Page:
Good Intentions Lead to a Bad Policy
The NCAA has dropped the ball once more. While many believe that NCAA stands for Not Concerned About Academics, the organization has made considerable progress in recent years. Now, athletes who wish to compete in intercollegiate athletics must enter college with minimum grades and minimum ACT or SAT scores. And, the NCAA has established a high school core curriculum which must be completed. While the current requirements may be too lenient, some meaningful standards do exist, which has not always been the case. In theory, these NCAA standards should encourage student-athletes and coaches to be more concerned about academic achievement and better prepare athletes to succeed in college.
But, you can never underestimate the willingness of some institutions to allow their coaches to do almost anything to win or the lack of concern some coaches have for academics. Remember, it is the win-at-all-costs philosophy of many coaches and the institutions they serve that brought about new academic standards after decades of student-athletes, often at the direction of their coaches, to worry more about retaining eligibility than making real academic progress. And it is that “why take real courses when you can stay eligible lifting weights” attitude that resulted in athletes leaving college well short of graduation after four years.
And, make no mistake, some institutions and coaches still care a lot more about having athletes that can win than athletes that graduate.
That’s why it’s no surprise that some bogus “high schools” sprang up to circumvent the NCAA academic standards. And, it’s no surprise that coaches at major universities enrolled student-athletes who attended (to use the word loosely) these schools, although they were well known to require little or no academic work. In fact, the only equation students attending these jock factories had to know was “check + pulse= required grades”.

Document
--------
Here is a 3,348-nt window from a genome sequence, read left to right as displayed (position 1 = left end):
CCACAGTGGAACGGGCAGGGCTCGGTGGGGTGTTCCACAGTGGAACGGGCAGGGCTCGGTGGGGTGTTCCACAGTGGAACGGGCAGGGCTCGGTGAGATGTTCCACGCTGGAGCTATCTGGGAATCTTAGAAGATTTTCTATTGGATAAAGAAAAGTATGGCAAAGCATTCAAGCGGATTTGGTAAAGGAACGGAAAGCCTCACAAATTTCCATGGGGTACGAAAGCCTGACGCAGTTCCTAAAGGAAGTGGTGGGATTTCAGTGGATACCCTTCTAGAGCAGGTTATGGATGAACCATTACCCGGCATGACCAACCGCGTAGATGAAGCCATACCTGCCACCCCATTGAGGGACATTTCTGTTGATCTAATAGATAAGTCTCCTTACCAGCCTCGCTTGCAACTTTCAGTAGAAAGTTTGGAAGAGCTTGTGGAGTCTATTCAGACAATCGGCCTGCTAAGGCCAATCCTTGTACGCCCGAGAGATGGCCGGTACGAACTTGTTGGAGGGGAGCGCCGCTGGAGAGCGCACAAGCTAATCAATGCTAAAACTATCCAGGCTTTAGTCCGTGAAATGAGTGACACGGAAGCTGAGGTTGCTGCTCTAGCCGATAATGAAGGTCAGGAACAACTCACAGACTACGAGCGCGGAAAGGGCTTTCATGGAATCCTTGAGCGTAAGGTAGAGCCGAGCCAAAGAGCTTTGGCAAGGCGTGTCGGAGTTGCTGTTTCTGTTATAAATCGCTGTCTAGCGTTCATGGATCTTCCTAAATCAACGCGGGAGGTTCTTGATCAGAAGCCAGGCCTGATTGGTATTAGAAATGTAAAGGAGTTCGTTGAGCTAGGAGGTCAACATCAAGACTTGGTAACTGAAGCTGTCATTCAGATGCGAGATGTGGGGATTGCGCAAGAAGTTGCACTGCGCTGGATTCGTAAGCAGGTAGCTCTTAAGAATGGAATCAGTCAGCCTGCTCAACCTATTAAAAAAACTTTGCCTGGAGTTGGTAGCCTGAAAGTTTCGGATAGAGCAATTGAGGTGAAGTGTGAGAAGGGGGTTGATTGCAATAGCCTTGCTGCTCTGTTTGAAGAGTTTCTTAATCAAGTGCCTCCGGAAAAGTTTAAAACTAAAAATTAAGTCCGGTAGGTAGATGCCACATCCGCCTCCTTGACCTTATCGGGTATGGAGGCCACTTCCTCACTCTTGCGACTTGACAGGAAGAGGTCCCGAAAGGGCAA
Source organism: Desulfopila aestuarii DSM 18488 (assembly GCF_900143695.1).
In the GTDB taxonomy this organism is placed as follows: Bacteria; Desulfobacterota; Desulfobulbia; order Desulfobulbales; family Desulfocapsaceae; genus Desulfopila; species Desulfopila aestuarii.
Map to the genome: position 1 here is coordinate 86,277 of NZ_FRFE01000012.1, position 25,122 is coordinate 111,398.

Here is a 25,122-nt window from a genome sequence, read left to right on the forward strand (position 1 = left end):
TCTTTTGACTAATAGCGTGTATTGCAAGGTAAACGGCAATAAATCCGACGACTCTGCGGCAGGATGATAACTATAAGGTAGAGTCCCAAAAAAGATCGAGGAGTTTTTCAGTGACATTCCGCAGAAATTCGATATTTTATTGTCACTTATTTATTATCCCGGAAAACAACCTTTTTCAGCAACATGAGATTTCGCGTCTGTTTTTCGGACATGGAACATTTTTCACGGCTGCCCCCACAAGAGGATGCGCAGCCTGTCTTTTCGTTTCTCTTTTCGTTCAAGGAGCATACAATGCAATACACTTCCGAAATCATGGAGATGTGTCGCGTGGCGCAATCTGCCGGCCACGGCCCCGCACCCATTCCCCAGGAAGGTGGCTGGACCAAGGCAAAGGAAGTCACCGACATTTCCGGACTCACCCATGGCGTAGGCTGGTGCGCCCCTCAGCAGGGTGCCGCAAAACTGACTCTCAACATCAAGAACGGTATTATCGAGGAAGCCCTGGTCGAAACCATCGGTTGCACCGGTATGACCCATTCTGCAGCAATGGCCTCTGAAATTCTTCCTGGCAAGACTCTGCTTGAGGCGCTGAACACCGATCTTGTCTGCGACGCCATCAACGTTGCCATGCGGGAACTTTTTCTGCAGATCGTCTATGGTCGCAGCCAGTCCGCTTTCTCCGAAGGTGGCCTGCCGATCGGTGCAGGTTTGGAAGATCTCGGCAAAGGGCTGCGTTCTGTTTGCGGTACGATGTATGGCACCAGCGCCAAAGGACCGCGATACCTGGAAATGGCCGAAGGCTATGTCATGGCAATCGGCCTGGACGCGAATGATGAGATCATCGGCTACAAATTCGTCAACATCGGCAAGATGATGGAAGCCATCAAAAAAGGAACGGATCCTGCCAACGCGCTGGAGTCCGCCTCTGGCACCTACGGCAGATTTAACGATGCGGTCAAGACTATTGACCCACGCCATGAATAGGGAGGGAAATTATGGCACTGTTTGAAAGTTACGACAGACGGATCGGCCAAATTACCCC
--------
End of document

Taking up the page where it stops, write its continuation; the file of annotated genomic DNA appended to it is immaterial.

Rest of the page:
The result of these abuses is that the NCAA, in a well meaning effort to ensure some level of academic preparation for athletes, recently limited the amount of qualifying coursework that can be completed, after high school graduation, in an independent school.
The problem with that policy is that student-athletes can no longer increase their academic readiness for college in legitimate prep schools, some of which have a long and distinguished history of preparing students (not just athletes) for college. One of the major goals of the NCAA should be creating real educational opportunities for student-athletes, yet their new policy limits opportunity by placing some excellent schools…legitimate prep schools that offer scholarships to student athletes…effectively “off limits” and instead encouraging students to qualify for eligibility by attending two-year colleges.
While prep schools, for the most part, are serious about academic preparation, too many junior college coaches are far more concerned about achieving a won-lost record which will move them up the coaching ladder. And, somehow, lots of athletes graduate from junior college with poor academic skills and a transcript filled with suspect coursework.
The NCAA is moving forward. Insisting on some level of academic preparation for student-athletes is a good thing. So are the rules that mandate progress toward graduation and penalize universities (through a loss of scholarships) for poor academic performance and attrition of their athletes. And, prohibiting coursework at “bogus” high schools to be used to satisfy academic requirements is a great step.
But, why prevent student-athletes from attending legitimate prep schools to hone their athletic and academic skills?